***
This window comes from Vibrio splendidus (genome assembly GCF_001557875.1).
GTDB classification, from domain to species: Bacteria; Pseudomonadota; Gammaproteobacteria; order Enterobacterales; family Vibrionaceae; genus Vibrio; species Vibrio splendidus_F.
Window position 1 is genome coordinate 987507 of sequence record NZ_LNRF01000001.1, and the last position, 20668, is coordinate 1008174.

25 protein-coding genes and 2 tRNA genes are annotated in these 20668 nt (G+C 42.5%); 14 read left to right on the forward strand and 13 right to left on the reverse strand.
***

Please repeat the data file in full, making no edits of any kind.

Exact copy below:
This window comes from Vibrio splendidus (genome assembly GCF_001557875.1).
GTDB classification, from domain to species: Bacteria; Pseudomonadota; Gammaproteobacteria; order Enterobacterales; family Vibrionaceae; genus Vibrio; species Vibrio splendidus_F.
Window position 1 is genome coordinate 987507 of sequence record NZ_LNRF01000001.1, and the last position, 20668, is coordinate 1008174.

25 protein-coding genes and 2 tRNA genes are annotated in these 20668 nt (G+C 42.5%); 14 read left to right on the forward strand and 13 right to left on the reverse strand.